Off The Wire
Stocks slip from record highs before U.S. bank earnings
NEW YORK (Reuters) -The dollar slipped on Monday and a gauge of global equity markets slid from record highs last week as investors wait to see whether an expected jump in U.S. earnings will justify stock prices already trading at very high premiums.
The smooth auction of $96 billion in new three- and 10-year U.S. Treasury notes kept a move higher in yields in check as the market looked to key data releases this week, including a reading on U.S. consumer price inflation and retail sales.
The dollar slipped toward a three-week low as Treasury yields remained just above recent lows, while oil prices rose on optimism over a rebound in the U.S. economy as coronavirus vaccinations accelerated.
MSCI's all-country world index, a gauge of equity performance in 49 countries, fell 0.21% from Friday's record high. The global benchmark's price-to-earnings ratio is at its highest level since early 2010.
The S&P 500's P/E ratio on a forward 12-month basis is 23.5, a more than 40% premium to its 20-year average, according to CFRA.
Traders want to see results and whether company guidance supports anticipation of a rebounding U.S. economy, said Fiona Cincotta, senior financial markets analyst at City Index, the retail division of StoneX Financial.
"There is some optimism," Cincotta said of overall market sentiment. "Slightly more upbeat guidance from the big banks, that's going to help," she said.
JPMorgan Chase & Co, the largest U.S. bank by assets, reports earnings on Wednesday, as do Goldman Sachs Group Inc and Wells Fargo & Co. The S&P financials sector hit a record high on Monday before retreating in anticipation of bank results, which start earnings season.
On Wall Street, the Dow Jones Industrial Average fell 0.3%, the S&P 500 lost 0.12% and the Nasdaq Composite dropped 0.39%.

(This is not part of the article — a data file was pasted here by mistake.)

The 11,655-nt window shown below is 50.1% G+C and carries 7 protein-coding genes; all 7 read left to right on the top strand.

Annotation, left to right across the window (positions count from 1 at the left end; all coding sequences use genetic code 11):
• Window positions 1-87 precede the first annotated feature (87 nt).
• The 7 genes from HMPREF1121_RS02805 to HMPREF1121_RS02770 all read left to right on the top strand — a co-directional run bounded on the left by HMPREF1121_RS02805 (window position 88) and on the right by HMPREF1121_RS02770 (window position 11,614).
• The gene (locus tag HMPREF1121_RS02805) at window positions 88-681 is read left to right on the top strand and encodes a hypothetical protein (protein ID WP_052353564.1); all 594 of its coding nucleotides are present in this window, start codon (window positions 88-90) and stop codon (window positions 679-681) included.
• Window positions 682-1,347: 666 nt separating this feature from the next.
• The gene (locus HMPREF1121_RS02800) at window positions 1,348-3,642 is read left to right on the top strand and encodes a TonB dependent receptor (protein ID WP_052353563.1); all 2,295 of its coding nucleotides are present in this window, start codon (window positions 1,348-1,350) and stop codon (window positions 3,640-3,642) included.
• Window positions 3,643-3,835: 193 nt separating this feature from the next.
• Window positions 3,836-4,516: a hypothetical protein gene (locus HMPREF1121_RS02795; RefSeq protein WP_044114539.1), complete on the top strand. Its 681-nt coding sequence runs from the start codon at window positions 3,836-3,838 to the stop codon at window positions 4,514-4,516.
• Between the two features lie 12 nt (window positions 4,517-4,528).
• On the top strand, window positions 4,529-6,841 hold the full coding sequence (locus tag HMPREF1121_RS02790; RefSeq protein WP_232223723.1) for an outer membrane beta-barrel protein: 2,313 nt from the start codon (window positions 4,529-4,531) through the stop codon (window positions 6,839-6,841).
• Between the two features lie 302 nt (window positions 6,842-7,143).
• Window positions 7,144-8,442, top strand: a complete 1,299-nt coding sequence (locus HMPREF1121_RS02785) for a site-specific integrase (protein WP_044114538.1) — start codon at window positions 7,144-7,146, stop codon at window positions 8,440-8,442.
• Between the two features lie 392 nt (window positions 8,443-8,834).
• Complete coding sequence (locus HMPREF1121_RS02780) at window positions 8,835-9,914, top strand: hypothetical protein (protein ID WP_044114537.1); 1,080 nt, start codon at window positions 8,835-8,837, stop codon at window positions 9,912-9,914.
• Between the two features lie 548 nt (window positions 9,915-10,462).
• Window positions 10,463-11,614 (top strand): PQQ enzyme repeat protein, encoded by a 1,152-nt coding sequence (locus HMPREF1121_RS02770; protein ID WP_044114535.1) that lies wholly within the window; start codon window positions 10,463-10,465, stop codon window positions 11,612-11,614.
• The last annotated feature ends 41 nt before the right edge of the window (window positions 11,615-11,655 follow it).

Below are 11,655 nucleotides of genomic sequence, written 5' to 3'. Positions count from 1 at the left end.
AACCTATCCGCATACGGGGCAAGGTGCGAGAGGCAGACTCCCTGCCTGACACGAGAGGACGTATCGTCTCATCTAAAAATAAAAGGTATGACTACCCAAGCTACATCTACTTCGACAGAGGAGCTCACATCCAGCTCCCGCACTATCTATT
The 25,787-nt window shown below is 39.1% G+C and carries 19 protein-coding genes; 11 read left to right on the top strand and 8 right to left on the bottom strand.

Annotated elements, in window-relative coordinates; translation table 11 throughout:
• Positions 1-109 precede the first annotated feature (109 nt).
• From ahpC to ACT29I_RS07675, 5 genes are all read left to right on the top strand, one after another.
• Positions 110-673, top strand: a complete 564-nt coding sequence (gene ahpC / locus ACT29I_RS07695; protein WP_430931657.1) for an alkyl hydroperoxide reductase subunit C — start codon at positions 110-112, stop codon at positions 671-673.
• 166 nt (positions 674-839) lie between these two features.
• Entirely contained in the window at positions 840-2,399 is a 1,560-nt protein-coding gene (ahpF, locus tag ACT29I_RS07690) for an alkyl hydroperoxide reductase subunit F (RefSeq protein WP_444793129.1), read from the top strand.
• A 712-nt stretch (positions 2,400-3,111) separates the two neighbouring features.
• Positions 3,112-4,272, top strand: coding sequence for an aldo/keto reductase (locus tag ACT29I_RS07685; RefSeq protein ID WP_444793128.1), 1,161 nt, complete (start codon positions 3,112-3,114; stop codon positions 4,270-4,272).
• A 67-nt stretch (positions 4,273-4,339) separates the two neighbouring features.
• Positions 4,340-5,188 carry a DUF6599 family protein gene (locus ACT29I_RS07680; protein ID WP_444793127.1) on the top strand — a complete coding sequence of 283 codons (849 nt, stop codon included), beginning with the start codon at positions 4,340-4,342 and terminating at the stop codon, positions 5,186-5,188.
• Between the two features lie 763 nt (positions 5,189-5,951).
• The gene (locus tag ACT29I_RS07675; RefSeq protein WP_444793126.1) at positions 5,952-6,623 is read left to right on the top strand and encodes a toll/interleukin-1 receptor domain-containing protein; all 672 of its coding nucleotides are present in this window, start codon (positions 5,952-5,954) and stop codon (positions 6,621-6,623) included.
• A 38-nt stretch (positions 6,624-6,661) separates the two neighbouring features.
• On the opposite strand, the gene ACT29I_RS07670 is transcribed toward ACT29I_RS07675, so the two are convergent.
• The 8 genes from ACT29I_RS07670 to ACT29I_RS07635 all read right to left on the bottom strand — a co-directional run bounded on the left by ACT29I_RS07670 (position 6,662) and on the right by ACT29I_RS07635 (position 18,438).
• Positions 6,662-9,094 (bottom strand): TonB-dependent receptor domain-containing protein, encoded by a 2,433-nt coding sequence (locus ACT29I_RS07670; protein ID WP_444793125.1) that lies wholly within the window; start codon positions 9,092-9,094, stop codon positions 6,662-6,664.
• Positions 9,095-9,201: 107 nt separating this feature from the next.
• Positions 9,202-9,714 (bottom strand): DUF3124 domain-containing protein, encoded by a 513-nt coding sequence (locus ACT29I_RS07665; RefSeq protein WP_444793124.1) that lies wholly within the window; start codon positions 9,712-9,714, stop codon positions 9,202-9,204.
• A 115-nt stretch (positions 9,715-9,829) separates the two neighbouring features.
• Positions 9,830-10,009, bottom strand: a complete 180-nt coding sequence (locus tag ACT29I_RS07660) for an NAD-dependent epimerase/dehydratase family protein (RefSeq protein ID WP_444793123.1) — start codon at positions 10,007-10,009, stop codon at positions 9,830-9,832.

Share prices will likely rise should estimates continue to morph into better-than-expected results and guidance, said Sam Stovall, CFRA chief investment strategist.
Analysts expect profits for S&P 500 firms to show a 25% jump from a year earlier, according to Refinitiv IBES data. That would be the strongest performance for the quarter since 2018.
Optimism about vaccination programs and an ensuing rebound is driving stocks. Total market capitalization of global equities hit $90 trillion last week, according to Refinitiv data.
European shares eased from record highs as investors held off from making big bets before earnings season. Europe's broad FTSEurofirst 300 index closed down 0.43%.
The UK's more export-oriented FTSE 100 fell 0.3%, Germany's DAX and France's CAC 40 closed little changed, while Italy's FTSE MIB gained 0.19%.
Earlier in Asia, Tokyo's Nikkei edged down 0.77%, and South Korean stocks rose 0.12%.
India's Nifty 50 index slid 2.4% as the country overtook Brazil with the second-highest number of COVID-19 cases globally.
Chinese blue chips lost 1.5% before the release of a series of economic data from China.
Shares in Alibaba Group Holding Ltd surged 8.6% on relief that China's record 18 billion-yuan ($2.75 billion) fine on the e-commerce giant, which makes up more than 8% of the MSCI emerging markets index, was not more onerous.
China imposed a sweeping restructuring on Jack Ma's Ant Group, the fintech conglomerate whose record $37 billion initial public offering was derailed by regulators in November. Alibaba is an affiliate of Ant Group.
U.S. growth and tech stocks saw a revival last week as U.S. 10-year Treasury yields retreated to 1.66%, from a 14-month top of 1.776%.
The 10-year U.S. Treasury note rose 0.5 basis point to 1.6764%.
"Low inflation and dovish central banks should limit the rise in bond yields during the recovery," said Andrew Pease, global head of investment strategy at Russell Investments.
Data on Tuesday is expected to show U.S. inflation jumped in March. Retail sales data is expected to show a surge, perhaps with a double-digit gain, when a report is released on Thursday.
The dollar softened after the pullback in Treasury yields.
The dollar index fell 0.16%, with the euro up 0.17% to $1.1916. The Japanese yen strengthened 0.31% versus the greenback at 109.39 per dollar.
Gold fell on Monday as the slight uptick in Treasury yields dimmed bullion's appeal.
Spot gold prices fell 0.62% to $1,732.23 an ounce.
Crude prices remained rangebound as growing expectations of surging U.S. economic activity are balanced by the slow rate of vaccination in Europe and anticipation of additional supply from Iran in coming months.
Brent crude futures rose $0.39 to $63.34 a barrel. U.S. crude futures gained $0.41 to $59.73 a barrel.
Reporting by Herbert Lash, additional reporting by Ritvik Carvalho in London, Wayne Cole in Sydney; editing by Larry King, Susan Fenton and Dan Grebler